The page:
As Washington DC bedded down on Friday in preparation for what turned out to be one of the worst snowstorms in history to hit the US, a hardy 50,000 pro-life campaigners bore down on the Supreme Court building in the capital to mark the 43rd anniversary of the Roe vs Wade decision that effectively legalised abortion in the US.
Hundreds of thousands were expected, but with reports of a snow storm gathering throughout the week, a number of groups who were planning to travel distances to get to the capitol contacted the organisers to say that they weren't going to make it after all.
“We have worked very closely with police, we have emergency plans and weather plans, we think that is in the best interest of everyone that we continue,” Jeanne Mancini, president of the March for Life.
As it turned out, the march was able to gather around the Washington Monument and wind its way up Constitution Avenue to Capitol Hill in time to end as the first snowflakes began to fall on Washington DC.
“We need to convince those who disagree with us that the pro-life message is about excluding nobody, that it means love and respect for those with whom we disagree,” Richard Doerflinger of the United States Conference of Catholic Bishops told those gathered. “The logic of the pro-life position is that everybody matters. We need to make that much more visible, to be sure it permeates everything we do.”
Among the healthy turnout, was Kelsey Grammer and his wife, Kayte Walsh. The former star of Frasier courted controversy in October when he posted a picture of himself wearing an anti-abortion T-shirt that compared the debate about abortion with the gun control debate.
“This is not a shirt about gun control. It’s simply a response to the fact that when children are the victims of gun violence, the world is outraged. When children are the victims of abortion violence, the world barely notices,” Grammer said at the time.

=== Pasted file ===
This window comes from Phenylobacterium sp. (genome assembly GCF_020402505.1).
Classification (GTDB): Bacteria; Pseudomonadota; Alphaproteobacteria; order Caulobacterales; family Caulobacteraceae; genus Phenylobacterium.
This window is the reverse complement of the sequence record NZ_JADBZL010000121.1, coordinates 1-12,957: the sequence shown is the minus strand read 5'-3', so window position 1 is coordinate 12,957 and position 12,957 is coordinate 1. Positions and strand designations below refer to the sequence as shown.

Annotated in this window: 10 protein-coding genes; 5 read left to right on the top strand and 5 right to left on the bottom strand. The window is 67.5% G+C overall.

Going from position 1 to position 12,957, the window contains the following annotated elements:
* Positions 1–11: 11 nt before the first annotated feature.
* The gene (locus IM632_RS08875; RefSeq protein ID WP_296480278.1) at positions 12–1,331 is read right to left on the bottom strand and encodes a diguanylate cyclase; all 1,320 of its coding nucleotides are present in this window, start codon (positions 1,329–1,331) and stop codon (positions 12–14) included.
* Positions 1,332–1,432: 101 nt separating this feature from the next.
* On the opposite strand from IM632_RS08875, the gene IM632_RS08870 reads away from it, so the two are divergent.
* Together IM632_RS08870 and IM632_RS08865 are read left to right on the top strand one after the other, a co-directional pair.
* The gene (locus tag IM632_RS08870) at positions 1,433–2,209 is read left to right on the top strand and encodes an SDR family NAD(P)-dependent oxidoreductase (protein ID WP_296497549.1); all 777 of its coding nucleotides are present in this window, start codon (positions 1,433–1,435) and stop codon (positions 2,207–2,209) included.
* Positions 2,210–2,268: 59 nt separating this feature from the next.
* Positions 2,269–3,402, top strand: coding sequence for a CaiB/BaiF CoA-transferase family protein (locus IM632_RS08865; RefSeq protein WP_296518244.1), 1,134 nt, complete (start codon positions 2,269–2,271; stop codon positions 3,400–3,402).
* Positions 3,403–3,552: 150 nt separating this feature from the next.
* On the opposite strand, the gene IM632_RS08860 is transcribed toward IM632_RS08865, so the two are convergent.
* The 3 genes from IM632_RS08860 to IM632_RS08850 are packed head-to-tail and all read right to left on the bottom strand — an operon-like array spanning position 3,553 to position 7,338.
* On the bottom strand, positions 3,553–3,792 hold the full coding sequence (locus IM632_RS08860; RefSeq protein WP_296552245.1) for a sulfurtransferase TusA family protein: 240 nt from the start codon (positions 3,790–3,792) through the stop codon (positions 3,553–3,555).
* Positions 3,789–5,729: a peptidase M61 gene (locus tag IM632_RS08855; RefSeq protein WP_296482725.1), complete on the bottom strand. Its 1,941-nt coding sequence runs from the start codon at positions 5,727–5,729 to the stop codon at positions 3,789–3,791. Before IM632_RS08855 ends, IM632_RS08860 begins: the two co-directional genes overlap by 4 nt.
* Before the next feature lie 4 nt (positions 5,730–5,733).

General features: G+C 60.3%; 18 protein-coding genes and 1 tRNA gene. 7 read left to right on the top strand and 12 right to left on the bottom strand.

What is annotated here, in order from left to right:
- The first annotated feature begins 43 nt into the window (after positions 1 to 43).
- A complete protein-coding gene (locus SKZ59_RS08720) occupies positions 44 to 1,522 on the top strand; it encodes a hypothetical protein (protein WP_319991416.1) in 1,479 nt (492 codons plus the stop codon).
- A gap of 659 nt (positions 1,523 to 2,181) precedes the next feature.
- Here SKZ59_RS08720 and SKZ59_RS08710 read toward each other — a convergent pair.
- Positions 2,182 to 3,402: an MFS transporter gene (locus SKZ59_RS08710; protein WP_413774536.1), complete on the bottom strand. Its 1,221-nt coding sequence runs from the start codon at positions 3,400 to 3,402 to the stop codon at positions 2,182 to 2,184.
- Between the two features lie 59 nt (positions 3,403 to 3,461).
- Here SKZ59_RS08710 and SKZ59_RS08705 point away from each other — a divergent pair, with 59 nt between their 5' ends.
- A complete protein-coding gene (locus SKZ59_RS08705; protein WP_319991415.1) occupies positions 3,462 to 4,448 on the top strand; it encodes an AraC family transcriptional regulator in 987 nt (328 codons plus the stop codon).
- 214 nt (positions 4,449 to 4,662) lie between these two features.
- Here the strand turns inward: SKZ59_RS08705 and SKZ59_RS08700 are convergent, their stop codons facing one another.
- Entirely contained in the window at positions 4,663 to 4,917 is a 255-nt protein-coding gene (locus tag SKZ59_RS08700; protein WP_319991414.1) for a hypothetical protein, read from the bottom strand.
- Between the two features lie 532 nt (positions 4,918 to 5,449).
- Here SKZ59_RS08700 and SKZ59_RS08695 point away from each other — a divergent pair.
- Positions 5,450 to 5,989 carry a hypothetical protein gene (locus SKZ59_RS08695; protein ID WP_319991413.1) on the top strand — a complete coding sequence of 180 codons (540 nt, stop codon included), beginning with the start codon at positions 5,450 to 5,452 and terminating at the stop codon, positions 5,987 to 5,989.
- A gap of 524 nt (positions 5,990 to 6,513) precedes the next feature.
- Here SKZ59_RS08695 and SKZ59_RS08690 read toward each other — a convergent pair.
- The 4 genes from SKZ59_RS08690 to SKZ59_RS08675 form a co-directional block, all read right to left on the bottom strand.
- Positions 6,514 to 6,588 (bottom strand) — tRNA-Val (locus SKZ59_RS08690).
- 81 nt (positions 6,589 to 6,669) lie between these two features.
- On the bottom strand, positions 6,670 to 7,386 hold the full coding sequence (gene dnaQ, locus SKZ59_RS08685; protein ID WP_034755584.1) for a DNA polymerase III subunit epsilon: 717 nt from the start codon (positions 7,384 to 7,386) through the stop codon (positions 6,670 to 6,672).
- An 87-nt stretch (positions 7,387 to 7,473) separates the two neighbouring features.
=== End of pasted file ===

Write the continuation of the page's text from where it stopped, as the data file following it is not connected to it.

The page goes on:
With a presidential election due in November, this year's rally has a political edge to it. Carly Fiorina, the former CEO of Hewlett-Packard who is running for the Republican presidential nomination, drew loud cheers with her claim, "You can bet that I will win this fight against Hillary Clinton."
The next president, Fiorina said, "will decide whether we force taxpayers to fund the political arm of the abortion industry", meaning Planned Parenthood. "Ours is a fight for the character of our nation," Fiorina added. "For the value of life. It is a fight that we must win to take our country back, and citizens, we must take our country back."
Patrick Kelly, the Knights of Columbus vice president for public policy, said opponents of the pro-life movement, "insist on dividing and bullying those who disagree with them by speaking of a fictional war on women. Our movement, the movement to protect human life, is different. It is built by you, the grassroots. … We come here to show that we cannot be intimidated."
Republican Chris Smith, of New Jersey, who is co-chairman of the Congressional Pro-Life Caucus, praised efforts by state legislatures in passing laws against abortion. "The gains have been historic - 282 pro-life laws have been enacted since 2010 including laws to stop dismemberment abortions, require a 72-hour waiting period, and informed consent," Smith said.
Smith, a Catholic, said the House override vote of President Barack Obama's recent veto of a bill removing all federal funding from Planned Parenthood was scheduled for next week.
This year's march was the first time that the evangelical community was formally involved. "We are grateful for your leadership on the culture of life," said Jim Daly, president of Focus on the Family. "It's taken us time to come to the party, but we are here with you!"
Daly also was headlining the first major pro-life conference for evangelicals to be held in conjunction with the March for Life.